Product Manager

What is a Product Manager?

A product manager is responsible for guiding the development, strategy, and success of a product by balancing market demands, customer needs, and business goals. They conduct research, prioritize features, and collaborate with cross-functional teams to ensure smooth development and successful product launches.

The Basic Idea

Have you ever come across a new app, gadget, or tool and thought, “Wow, I didn’t even realize I needed this until now?” Often, the development of a successful new product that fills a gap in the market is thanks to a stellar product manager. On a professional team, the product manager (PM) is responsible for guiding a product’s development, strategy, and success, all while balancing the market’s demands, customer needs, and the goals of the business.

Defining The Goals

But what does a product manager actually do? To start, a good product manager will first define the product vision and strategy. They identify market opportunities, set long-term goals, and ensure that the product aligns with the company's strategic objectives. Product managers conduct extensive research to understand customer needs, market trends, and competitive landscapes. This involves gathering feedback from users, analyzing market data, and staying informed about industry developments.

Connecting the Product and Stakeholders

In addition to collecting data from customers on the product and its pain points, product managers will work closely with a variety of team members, including engineers, designers, marketers, and sales teams. Product managers prioritize features, manage the product backlog, and ensure the development process runs smoothly. They are the primary point of contact between different departments and stakeholders, communicating the product vision and ensuring alignment across the organization.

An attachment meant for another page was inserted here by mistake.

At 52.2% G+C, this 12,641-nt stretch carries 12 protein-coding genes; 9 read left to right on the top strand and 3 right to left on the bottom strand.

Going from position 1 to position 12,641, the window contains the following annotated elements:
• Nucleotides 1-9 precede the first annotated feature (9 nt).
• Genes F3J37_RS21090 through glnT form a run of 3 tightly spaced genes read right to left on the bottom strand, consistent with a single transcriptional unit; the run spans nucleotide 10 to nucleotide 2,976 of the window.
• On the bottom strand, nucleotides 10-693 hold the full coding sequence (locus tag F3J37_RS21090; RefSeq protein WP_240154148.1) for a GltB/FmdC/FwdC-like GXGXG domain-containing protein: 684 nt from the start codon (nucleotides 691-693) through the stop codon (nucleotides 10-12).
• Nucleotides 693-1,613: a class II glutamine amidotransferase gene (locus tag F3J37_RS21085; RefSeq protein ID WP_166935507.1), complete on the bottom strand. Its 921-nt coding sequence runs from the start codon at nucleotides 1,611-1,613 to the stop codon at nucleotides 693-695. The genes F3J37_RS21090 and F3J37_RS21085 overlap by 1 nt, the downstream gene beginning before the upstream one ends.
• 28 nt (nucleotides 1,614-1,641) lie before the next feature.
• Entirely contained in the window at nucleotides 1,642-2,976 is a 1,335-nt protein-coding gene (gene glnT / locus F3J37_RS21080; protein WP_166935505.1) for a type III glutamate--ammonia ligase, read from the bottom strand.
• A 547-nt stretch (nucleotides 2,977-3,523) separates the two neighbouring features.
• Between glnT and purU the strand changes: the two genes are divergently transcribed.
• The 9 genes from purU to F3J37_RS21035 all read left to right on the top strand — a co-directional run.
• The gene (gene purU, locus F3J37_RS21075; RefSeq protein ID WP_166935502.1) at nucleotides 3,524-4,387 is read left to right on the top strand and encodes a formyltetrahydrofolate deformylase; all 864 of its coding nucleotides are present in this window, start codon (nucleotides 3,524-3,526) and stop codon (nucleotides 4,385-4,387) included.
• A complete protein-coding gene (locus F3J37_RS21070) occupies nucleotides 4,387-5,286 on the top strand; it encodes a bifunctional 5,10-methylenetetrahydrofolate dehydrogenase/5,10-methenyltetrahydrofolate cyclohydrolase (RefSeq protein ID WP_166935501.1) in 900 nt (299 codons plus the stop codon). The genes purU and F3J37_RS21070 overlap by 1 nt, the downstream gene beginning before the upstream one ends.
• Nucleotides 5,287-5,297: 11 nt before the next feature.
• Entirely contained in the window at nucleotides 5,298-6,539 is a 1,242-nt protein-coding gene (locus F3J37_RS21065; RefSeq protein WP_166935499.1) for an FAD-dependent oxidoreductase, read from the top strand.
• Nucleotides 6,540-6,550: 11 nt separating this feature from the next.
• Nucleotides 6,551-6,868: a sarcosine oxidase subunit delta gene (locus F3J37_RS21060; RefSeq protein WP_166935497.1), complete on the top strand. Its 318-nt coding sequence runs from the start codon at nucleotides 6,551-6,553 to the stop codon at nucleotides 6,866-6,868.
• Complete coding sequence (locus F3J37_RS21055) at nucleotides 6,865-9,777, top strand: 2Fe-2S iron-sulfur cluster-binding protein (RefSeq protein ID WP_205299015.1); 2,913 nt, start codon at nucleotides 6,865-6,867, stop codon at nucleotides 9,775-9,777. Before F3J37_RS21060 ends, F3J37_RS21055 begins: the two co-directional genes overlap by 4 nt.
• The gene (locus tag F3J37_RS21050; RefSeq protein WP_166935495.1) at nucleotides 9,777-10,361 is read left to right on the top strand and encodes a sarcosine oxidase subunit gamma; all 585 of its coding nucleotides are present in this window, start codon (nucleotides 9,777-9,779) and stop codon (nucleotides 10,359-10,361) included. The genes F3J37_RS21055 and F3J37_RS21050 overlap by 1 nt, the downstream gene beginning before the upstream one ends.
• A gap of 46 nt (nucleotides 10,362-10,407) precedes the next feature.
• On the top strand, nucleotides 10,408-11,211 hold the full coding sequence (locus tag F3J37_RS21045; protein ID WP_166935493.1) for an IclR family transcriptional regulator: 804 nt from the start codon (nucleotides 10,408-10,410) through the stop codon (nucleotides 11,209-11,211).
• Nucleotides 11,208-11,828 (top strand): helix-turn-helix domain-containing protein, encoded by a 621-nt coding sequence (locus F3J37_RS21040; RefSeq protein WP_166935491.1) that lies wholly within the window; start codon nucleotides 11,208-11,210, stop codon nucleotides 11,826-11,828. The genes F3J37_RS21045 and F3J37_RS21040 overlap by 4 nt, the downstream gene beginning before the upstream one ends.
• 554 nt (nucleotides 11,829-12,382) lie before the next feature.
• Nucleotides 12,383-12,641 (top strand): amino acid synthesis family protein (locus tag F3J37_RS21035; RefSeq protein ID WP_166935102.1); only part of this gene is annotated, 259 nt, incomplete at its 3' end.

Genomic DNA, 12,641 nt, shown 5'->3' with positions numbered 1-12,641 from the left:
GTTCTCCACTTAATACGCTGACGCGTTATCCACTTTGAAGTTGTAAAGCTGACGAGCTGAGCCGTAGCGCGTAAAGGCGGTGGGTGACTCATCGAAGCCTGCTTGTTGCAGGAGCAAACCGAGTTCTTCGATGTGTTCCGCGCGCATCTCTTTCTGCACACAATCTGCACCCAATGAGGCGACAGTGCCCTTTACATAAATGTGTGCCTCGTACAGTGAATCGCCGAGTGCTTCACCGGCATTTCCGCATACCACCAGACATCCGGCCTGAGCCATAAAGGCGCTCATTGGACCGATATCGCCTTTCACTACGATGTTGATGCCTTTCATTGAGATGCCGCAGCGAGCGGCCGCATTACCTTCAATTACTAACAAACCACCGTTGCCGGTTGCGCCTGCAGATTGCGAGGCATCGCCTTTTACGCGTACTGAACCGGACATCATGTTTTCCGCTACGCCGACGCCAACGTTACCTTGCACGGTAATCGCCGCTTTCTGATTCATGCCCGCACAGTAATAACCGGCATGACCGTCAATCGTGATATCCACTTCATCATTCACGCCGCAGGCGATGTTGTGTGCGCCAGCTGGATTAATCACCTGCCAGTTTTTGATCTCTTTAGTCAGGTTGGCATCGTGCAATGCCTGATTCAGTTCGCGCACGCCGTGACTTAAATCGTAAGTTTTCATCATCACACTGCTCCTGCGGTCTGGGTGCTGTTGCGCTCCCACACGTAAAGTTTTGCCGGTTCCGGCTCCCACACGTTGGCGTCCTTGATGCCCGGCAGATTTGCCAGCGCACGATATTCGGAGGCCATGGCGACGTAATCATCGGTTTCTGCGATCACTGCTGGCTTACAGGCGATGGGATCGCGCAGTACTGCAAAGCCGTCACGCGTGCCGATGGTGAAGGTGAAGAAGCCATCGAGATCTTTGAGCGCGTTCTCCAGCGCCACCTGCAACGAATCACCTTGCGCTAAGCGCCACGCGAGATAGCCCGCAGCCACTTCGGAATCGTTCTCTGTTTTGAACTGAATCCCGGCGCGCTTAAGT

Executing Project Launch

Finally, product managers are responsible for planning and executing product launches, working with marketing and sales teams to develop go-to-market strategies. They ensure the product reaches the target audience and has the desired impact on the market. After the product is launched, product managers monitor its performance using key metrics and feedback, analyzing the data to identify areas for improvement and work on iterating the product to enhance user satisfaction and achieve business objectives.

“Your job as a product manager is not to define the ultimate product. It’s to define the smallest possible product that will meet your goals.”

– Marty Cagan, Inspired: How To Create Products Customers Love

Theory, meet practice

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Key Terms

Agile Development: Agile is a methodology used in product management that emphasizes iterative development, collaboration, and flexibility. During each sprint, cross-functional teams work on specific tasks and deliverables, improving and adapting based on user feedback and changing requirements. In 2001, the Agile Manifesto was published, which was developed by a group of software developers, outlining the core values of improving software development practices:2

  • Individuals and interactions over processes and tools
  • Working software over comprehensive documentation
  • Customer collaboration over contract negotiation
  • Responding to change over following a plan

Sprint: In an agile framework, product development is broken into smaller, more manageable sprints. This is a set period (usually 1-4 weeks) during which specific work must be completed and made ready for review.

Scrum: Scrum is an agile framework for managing complex projects, typically used in software development, but also applicable to other fields. It provides a structured yet flexible approach that emphasizes collaboration, accountability, and iterative progress toward a well-defined goal. The scrum master is the leader of this process; they facilitate the scrum process, ensure adherence to scrum practices, and help the team improve productivity.2

Minimum Viable Product (MVP): The simplest version of a product that can be released to validate assumptions and gather user feedback with minimal effort and resources.

Product Backlog: A prioritized list of features, enhancements, bug fixes, and technical tasks required to improve a product, managed by the product owner in Scrum.

Key Performance Indicators (KPIs): Metrics used to evaluate the success of a product or feature in achieving its objectives, such as user engagement, retention rates, or revenue.

User Experience (UX): The overall experience a user has when interacting with a product, including the ease of use, satisfaction, and value derived from the product.